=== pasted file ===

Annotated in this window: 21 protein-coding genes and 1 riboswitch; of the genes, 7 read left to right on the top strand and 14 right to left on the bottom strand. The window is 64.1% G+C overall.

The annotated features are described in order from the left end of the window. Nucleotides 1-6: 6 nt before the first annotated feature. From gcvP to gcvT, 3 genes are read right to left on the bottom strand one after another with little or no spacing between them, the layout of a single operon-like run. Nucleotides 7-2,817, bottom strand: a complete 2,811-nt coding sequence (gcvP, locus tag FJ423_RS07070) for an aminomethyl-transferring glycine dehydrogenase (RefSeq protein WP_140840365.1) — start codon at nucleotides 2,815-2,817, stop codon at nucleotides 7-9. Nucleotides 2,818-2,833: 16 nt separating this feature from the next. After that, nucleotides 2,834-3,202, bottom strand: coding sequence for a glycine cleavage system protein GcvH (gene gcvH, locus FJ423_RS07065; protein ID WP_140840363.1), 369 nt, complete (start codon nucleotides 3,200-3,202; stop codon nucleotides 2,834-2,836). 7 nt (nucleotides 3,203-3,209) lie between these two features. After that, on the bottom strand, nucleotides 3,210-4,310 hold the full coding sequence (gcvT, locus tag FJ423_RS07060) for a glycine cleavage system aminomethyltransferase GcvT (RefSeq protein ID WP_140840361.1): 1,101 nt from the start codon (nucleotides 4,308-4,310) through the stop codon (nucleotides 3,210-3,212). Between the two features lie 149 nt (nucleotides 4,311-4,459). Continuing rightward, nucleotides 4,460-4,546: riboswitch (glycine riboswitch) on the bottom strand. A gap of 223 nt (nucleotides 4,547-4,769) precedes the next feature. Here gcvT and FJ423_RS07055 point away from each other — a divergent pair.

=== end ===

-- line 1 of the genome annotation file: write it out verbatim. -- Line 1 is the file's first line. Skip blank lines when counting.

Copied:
Annotated in this window: 21 protein-coding genes and 1 riboswitch; of the genes, 7 read left to right on the top strand and 14 right to left on the bottom strand. The window is 64.1% G+C overall.